It can also mean to verify the energy savings of a project, but technically that is measurement and verification.

Measurement and Verification (M&V): The process for quantifying savings delivered by an energy conservation measure.


Recommended Methodology for Valuing a Compressed Air EMIS

In a nutshell, I recommend an economic analysis of the declining savings that will probably occur without an effective EMIS. The recommended steps are as follows:

  1. Acknowledge that compressed air projects decline in savings over time. Design your project to minimize slippage.
  2. Properly commission your compressed air improvement project.
  3. Establish KPIs and benchmarks from commissioning data.
  4. Calculate the net present value of the project over the life of the project.
  5. Calculate the net present value of the project with the declining value of energy savings, if the project is unmanaged.
  6. Value the measurement and management system budget as a percentage of the difference between the two.


Compressed Air Project Savings Can “Slip Away”

I know we all love to work in that imaginary world where our spreadsheets are “reality,” and we don’t want to be confused with the facts. Then we step into that other world where chaos reigns. Most of the time, it is just too much work to connect the dots between the two. Let me help you a bit by describing one project and why its energy savings declined.


Project Example: Paper Mill Integration

This project integrated three 700-hp centrifugal compressors, consolidated dryers, and added a screw compressor (See Figure 1).


Figure 1: Large System Schematic.

Large System Schematic

Click here to enlarge


Projected Savings vs. Realized Savings After 5 Years
Projected Energy Savings 5,500,000 kWh/yr ($220k/yr)
Actual Energy Savings (2009) 4,200,000 kWh/yr ($168k/yr)
Project Cost $1,000,000
Reduced Savings (2014) 2,400,000 kWh/yr ($96k/yr)
Slippage Over 5 Years $72k/yr


Time Until Savings Disappear
Additional Slippage per Year $14k
Years Until Savings are Gone 7 more


A million-dollar project’s savings can evaporate in 12 years or less. Fortunately, there are other project benefits. However, the one that was used to finance the project will be gone. Currently, we are tuning up the system, and hope to not only recover the lost savings, but improve from the commissioned state by 1,200,000 kWh/yr ($48k/yr), or over 10 percent.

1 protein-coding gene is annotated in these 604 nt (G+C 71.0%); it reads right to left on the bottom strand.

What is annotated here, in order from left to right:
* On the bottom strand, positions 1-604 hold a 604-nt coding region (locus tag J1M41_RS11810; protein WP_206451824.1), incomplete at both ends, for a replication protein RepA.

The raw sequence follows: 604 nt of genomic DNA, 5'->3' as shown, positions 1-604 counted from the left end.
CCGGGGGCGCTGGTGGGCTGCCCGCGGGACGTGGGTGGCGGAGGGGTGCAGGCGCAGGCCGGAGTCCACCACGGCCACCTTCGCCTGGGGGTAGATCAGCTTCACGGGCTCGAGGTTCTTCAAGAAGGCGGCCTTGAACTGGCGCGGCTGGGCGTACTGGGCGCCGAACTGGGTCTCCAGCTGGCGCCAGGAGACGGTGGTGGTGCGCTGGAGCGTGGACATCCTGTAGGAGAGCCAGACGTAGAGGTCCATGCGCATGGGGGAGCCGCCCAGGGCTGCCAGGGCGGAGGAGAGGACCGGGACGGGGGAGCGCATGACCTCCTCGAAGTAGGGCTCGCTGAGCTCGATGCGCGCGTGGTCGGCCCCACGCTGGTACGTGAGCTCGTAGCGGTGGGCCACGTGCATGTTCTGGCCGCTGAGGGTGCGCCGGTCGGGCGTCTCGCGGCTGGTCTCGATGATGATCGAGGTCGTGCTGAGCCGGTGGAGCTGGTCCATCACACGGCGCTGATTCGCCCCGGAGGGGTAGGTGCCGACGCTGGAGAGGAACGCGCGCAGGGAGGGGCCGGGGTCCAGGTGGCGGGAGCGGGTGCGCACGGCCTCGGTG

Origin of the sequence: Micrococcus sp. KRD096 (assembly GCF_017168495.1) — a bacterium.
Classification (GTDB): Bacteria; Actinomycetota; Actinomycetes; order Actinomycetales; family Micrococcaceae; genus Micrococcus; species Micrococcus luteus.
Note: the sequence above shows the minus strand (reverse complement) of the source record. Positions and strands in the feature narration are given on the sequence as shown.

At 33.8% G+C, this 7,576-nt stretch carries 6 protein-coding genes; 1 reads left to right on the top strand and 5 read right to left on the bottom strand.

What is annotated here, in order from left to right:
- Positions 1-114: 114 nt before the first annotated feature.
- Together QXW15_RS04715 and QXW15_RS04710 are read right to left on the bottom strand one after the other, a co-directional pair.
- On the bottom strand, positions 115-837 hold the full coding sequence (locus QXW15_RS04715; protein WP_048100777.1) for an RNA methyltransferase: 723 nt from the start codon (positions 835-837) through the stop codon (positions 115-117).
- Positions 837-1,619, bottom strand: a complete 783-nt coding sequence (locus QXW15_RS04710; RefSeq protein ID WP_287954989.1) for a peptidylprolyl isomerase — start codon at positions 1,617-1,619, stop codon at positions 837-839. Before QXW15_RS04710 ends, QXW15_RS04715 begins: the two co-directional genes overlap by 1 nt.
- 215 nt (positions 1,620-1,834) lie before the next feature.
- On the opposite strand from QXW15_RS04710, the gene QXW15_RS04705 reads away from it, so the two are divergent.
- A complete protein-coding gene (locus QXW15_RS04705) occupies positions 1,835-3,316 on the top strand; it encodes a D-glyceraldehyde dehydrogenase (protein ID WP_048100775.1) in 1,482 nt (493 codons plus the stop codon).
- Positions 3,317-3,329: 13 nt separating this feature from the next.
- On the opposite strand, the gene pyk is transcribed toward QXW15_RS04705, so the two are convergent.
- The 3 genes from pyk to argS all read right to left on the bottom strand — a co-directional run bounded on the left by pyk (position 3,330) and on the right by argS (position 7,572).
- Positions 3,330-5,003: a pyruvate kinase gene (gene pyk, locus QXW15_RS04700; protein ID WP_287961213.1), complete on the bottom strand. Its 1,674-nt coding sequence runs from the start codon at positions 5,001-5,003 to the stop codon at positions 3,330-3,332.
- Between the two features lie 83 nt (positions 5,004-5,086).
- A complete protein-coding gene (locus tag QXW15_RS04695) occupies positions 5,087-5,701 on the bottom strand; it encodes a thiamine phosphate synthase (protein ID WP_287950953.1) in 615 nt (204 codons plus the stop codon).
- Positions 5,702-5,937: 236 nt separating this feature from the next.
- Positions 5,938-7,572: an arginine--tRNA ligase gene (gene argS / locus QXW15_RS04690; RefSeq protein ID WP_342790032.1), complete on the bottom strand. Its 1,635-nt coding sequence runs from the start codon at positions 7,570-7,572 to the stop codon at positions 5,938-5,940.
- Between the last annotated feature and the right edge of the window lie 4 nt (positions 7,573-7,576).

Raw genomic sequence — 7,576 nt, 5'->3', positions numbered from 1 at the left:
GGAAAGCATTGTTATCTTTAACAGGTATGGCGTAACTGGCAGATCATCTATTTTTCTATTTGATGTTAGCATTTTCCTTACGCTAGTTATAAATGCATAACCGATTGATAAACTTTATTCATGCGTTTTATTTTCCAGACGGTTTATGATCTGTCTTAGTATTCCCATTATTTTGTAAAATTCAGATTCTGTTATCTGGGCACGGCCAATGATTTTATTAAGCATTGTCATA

What Caused the Savings to Evaporate?

In this case, the following reasons became evident during the tune-up assessment:

  • Staff Turnover: The programmer who set up the PLC controls left the company, and the new staff members were not aware of the correct algorithm.
  • Incomplete Implementation: Several items relating to comprehensive control were not implemented in the initial project, which led to its being “fragile” to small changes. It was not a “robust” design.
  • Lack of Monitoring System: They had current and flow meters, but no total system performance metric. They had no idea that all four compressors did not need to run.
  • Demand-Side Measures Were Undone: The blowers used for air-bar replacement were not reliable. Inlet filters clogged.

My point is that compressed air systems are not static. They will slip in savings — period. It is simply a matter of time. If it isn’t for the above reasons, some other factors will raise their ugly heads. The world will never be perfect, even if the project design seems to be perfect. You need a measurement and management system in place to correct it when it happens.


Steps to Properly Commission Your Compressed Air Project

1. Comprehensively Measure the System

This doesn’t mean to overdo it. It just means that every compressor needs to be monitored for energy input, and there needs to be some reasonable metric that total flow can be derived from. Although it is ideal to have monitoring embedded into the capital project, it is hard to get accomplished with all the other aspects of the project. The minimum measurement is as follows:

  • Compressor current (power is better but not always practical).